North Korea’s WiFi story: the “Mirae” is today

The Mirae network app on a smartphone (Photo: KCTV)

Korean Central Television recently broadcast a couple of reports about a new outdoor wireless data service in Pyongyang. The service is apparently based on WiFi but unusually requires a SIM card for access.

It’s called “Mirae,” which means “future,” and is up and running in central Pyongyang, according to the reports. It’s the first time an outdoor WiFi service has been mentioned in North Korean media and runs alongside two cellular networks operating in the country that provide wireless data service.

Both the WiFi and cellular services offer citizens access to North Korea’s nationwide intranet and not the global Internet.

The first of the two broadcasts was on October 21, 2018, and focused on a new tablet PC called the Daeyang 8321 (대양8321). One of the features that makes it popular, according to the report, is its ability to access a data network set up on Ryomyong Street in the capital city.

The tablet PC was supposedly developed by the Mankyungdae Martime Technology Exchange Center (중구해양기술교류사), which is part of the Central Science Technology Supply Agency (중앙과학기술보급국).

The Daeyang 8321 tablet as shown on Korean Central Television

In all likelihood (and despite scenes that show workers examining LCD screens in a workshop) the tablet was probably bought from a Chinese OEM supplier with custom branding for Daeyang.

In the report a regular SIM card was shown being inserted into the unit. SIM cards are typically used for cellular services, but the TV report didn’t specify the type of network being used. An earlier report in Japan’s Chosun Sinbo newspaper and a later TV report said it is a WiFi service.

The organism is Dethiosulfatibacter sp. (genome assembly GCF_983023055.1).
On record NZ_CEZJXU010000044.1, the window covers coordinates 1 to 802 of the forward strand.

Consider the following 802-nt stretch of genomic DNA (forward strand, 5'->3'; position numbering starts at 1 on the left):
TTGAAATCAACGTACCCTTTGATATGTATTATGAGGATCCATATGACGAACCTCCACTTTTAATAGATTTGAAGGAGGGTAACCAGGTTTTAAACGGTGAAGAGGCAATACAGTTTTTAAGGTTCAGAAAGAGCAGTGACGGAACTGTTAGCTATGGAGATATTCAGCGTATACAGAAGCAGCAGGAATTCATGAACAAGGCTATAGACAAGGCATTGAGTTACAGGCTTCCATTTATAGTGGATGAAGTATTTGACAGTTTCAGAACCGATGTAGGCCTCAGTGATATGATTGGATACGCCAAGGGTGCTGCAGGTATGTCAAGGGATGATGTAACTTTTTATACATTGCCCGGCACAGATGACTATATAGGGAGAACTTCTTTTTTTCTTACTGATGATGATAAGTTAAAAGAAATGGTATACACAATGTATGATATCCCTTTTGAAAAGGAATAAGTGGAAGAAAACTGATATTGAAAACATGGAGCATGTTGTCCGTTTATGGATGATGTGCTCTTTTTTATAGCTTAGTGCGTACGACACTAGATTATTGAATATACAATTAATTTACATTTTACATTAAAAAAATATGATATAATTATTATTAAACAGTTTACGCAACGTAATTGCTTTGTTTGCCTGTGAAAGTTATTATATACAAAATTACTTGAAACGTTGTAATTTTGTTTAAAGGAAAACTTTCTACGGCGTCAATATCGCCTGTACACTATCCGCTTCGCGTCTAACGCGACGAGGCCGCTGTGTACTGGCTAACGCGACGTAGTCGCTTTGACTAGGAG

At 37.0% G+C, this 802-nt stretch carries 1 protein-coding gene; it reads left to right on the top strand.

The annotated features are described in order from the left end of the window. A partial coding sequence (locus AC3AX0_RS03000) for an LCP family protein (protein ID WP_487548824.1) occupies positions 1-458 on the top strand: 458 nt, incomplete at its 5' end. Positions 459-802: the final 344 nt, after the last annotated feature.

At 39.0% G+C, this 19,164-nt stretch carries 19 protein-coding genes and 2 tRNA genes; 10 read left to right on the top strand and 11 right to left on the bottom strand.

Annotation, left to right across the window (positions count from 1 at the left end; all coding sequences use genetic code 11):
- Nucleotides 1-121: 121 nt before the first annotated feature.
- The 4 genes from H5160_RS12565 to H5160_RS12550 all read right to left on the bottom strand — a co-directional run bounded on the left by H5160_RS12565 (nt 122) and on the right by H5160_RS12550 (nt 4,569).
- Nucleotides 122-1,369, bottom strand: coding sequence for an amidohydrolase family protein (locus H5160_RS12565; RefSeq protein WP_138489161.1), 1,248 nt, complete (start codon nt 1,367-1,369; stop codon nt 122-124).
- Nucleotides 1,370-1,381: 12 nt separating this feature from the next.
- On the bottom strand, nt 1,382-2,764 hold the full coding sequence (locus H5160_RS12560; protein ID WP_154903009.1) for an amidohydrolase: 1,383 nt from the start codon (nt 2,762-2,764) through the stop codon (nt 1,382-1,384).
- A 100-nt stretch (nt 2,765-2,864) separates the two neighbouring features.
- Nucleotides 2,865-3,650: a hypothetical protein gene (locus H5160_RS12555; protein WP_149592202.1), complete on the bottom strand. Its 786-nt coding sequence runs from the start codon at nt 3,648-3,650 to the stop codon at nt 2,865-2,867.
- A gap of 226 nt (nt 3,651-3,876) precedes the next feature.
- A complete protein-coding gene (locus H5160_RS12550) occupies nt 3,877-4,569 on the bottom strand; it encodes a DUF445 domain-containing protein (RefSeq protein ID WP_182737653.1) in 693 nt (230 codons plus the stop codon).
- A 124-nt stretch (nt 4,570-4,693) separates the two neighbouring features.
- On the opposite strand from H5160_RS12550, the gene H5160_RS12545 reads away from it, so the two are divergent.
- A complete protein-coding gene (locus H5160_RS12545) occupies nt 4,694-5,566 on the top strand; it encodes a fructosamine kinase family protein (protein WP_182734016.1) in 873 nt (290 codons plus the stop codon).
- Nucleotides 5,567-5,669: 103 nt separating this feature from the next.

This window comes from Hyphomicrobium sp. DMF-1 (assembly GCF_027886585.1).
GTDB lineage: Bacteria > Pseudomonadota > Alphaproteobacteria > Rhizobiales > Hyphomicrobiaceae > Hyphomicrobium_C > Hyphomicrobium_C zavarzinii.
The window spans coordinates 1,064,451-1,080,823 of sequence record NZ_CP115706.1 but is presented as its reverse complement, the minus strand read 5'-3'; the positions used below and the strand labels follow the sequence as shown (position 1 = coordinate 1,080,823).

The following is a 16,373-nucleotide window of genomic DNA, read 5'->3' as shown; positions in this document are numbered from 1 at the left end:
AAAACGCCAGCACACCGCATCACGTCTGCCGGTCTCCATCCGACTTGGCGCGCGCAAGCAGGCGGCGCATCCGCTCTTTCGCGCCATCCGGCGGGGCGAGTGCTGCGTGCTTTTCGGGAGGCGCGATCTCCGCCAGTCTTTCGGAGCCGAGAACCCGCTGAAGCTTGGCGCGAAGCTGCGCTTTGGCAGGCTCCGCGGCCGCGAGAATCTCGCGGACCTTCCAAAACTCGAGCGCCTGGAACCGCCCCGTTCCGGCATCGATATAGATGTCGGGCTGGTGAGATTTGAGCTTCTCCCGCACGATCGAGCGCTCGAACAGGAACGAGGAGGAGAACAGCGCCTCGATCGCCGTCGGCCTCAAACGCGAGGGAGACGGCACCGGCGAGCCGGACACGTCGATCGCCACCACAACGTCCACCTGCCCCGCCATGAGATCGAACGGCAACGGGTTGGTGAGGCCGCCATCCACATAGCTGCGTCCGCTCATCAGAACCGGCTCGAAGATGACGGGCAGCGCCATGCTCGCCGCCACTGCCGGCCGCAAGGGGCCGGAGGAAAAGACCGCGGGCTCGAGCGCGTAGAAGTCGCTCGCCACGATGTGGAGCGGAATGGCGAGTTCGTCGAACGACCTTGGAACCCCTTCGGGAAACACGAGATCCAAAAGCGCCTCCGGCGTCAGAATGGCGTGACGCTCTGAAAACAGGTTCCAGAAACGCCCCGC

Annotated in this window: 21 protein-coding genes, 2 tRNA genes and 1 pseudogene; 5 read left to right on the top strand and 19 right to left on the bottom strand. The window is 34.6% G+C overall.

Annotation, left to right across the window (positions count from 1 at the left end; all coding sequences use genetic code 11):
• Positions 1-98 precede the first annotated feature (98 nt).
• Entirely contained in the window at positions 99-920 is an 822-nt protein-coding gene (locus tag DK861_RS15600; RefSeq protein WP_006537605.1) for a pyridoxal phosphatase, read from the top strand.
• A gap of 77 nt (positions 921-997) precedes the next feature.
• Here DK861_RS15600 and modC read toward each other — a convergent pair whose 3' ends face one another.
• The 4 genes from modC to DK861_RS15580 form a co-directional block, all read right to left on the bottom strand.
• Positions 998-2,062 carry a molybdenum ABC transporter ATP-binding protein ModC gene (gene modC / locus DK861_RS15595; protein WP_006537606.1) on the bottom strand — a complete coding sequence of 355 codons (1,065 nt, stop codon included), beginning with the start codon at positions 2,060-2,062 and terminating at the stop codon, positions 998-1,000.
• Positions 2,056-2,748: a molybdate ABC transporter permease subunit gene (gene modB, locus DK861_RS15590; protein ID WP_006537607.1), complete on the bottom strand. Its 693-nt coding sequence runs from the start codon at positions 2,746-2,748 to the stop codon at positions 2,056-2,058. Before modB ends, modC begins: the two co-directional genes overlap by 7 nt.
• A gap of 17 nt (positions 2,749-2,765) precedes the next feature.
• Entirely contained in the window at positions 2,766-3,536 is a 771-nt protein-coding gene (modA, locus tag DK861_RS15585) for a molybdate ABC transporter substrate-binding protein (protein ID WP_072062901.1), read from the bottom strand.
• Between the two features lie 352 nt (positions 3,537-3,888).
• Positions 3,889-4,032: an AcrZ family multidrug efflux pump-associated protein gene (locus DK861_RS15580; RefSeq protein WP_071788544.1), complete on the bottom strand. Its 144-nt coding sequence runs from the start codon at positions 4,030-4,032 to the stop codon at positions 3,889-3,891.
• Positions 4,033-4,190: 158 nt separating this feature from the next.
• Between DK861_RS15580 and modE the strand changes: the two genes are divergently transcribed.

That’s an unusual use of SIM technology and probably helps ensure that authorities can maintain tighter access to the network and more easily track what individual users are doing online.

Inserting a SIM card into the Daeyang 8321 tablet PC

The TV report showed the service in use via a pair of antennas installed above a pedestrian area that appear to be outdoor WiFi base stations.

A pair of outdoor WiFi base stations shown in a KCTV report

The same antenna was shown in the Chosun Sinbo report in August. It showed the Daeyang 8321 alongside one the antennas and what appears to be an Arirang 171 smart phone.

The photo above shows the Korean Central News Agency intranet site (which looks remarkably similar to its external Internet site) and reports have also said users can access the Rodong Sinmun newspaper and Kim Il Sung University pages among others.

The data speed of the service is said to be up to 70Mbps, which is a speed attained by WiFi and cellular 4G services. To-date, North Korea isn’t known to have a 4G network.

An image showing the top speed from the DPRK Today site.

The second report was part of a package on the recently concluded Exhibition of IT Successes. It showed an Arirang 171 smartphone being used to access the Mirae network.

The report didn’t mention much about the network but said the smartphone — again, likely from a Chinese OEM supplier — featured a fingerprint reader and access to the Mirae network through a WiFi SIM card.

The phone is marketed in North Korea by the Arirang Information Technology Exchange Agency (아리랑정보기술교류사).

The two reports are below:

An affiliate of 38 North